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Live Reporting

Edited by Vanessa Barford

All times stated are UK

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  1. Goodbye for now

    That's all from today's live page team. It was written by Hazel Shearing, Alex Kleiderman, George Wright, Mary O'Connor and Kelly Leigh-Cooper and edited by Vanessa Barford, Holly Wallis and Jenny Matthews.

    Have a good evening and we will be back with more updates soon.

  2. What has happened in the UK today?

    Shop worker

    And here's a round-up of the key headlines in the UK today:

  3. A global round-up

    Olympic opening ceremony

    We're wrapping up our Covid live page coverage for the day soon, thanks for joining us. Here is a round-up of the latest developments from around the world:

  4. PHE warns of higher risk of Delta variant reinfection

    As coronavirus cases continue to rise across the UK, Public Health England is warning that there is an increased risk of becoming reinfected with the Delta variant first identified in India if you have had Covid before.

    It says 897 cases out of 68,688 Delta infections recorded in an 11-week period from April to June were possible reinfections.

    PHE said that further work is now being undertaken to examine the risk of reinfection.

    Meanwhile, swab tests conducted for the Office for National Statistics' infection survey suggests 1.3% of the population - or one in 80 people - has the virus, up from one in 100 the week before - with the Delta strain accounting for almost every case.

    The Delta variant (B.1.617.2) currently accounts for 99% of new Covid cases in the UK, but UK officials say there is no evidence to indicate it causes more severe disease or might make current vaccines less effective.

  5. Analysis: Have we passed the peak?

    James Gallagher

    Health and science correspondent, BBC News

    Everyone wants to have passed the peak of the third wave and be confident we’re on the home straight to normality.

    The data on daily cases looks positive. It was only a week ago the UK shot above 50,000 cases for the first time since January.

    Now it’s closer to 36,000 after four consecutive days of falling cases. Yet, it is still too soon to say we’ve passed the peak.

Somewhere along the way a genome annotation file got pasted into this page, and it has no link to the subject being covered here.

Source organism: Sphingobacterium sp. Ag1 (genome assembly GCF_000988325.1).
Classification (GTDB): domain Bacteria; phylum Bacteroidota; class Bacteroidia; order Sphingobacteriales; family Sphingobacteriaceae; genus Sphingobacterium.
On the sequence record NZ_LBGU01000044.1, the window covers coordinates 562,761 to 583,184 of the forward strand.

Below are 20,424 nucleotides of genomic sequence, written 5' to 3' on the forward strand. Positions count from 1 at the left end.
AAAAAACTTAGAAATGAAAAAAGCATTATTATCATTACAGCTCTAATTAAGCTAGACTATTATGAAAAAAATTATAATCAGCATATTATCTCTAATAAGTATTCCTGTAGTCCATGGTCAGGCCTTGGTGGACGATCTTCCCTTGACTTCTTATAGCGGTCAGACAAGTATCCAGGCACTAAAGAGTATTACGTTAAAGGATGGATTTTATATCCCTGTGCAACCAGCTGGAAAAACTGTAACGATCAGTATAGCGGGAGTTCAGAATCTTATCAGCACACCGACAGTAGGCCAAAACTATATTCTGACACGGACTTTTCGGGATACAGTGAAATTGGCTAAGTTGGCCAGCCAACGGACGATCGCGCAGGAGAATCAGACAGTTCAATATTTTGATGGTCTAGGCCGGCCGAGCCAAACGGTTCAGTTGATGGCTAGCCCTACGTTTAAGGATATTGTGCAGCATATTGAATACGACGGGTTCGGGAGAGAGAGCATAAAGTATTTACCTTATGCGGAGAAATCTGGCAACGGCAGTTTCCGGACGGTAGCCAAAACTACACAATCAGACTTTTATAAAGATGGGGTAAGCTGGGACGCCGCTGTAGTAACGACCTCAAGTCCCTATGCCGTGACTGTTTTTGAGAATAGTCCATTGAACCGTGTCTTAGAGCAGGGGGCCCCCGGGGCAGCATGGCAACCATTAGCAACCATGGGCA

The impact of relaxing restrictions on 19 July has not yet been seen in the data.

    It is also unclear how much England’s run to the final of the Euros – cheered on in packed pubs – distorted trends by leading to a surge in cases that has since calmed down.

    Health sources say there is still huge uncertainty about the weeks to come, but it is possible we may not reach the 100,000 daily cases that had been predicted.

    As always, closely monitoring the data in the weeks to come will be crucial.

  6. New Covid testing plan for key staff will not work - industry body


    We've been hearing a lot today about the government's plan to allow critical sectors in England to apply for named workers to be exempt from self-isolation and instead doing daily Covid testing.

    But the Confederation of British Industry (CBI) has said the proposed scheme is "undeliverable," saying the list of 16 sectors earmarked for it would soon be "significantly challenged".

    John Foster, CBI director of policy said: "If we want the economy to stay open, we need a confident but balanced plan."

    He urged the government to bring forward the 16 August date from when fully-vaccinated people pinged by the NHS Covid app as close contacts do not have to self-isolate.

    Mr Foster also called for a test-and-release programme for people who are not double-vaccinated.

    The government's plans allow 16 key sectors in England to deploy daily Covid testing instead of self-isolation for a limited number of essential workers who are fully vaccinated.

    It covers sectors including transport, emergency services, border control, energy, digital infrastructure, waste, the water industry, essential defence outputs and local government.

    The policy applies only to workers named on a list kept updated by officials - it is not a blanket exemption for all employees in a sector.

  7. Philippines orders children back indoors

    A public transportation worker is inoculated with Sinovac Biotech's CoronaVac COVID-19 vaccine during a mass vaccination for public transportation workers on July 20, 2021 in Manila, Philippines

    The Philippines has sent millions of children back into lockdown as fears rise over a Delta variant surge.

    Almost 50% of the 47 cases of the more virulent Delta strain detected so far were locally acquired, the health department said.

    There are now stricter limits on indoor dining, beauty salons and religious gatherings, while children aged five to 17 have been told to stay home.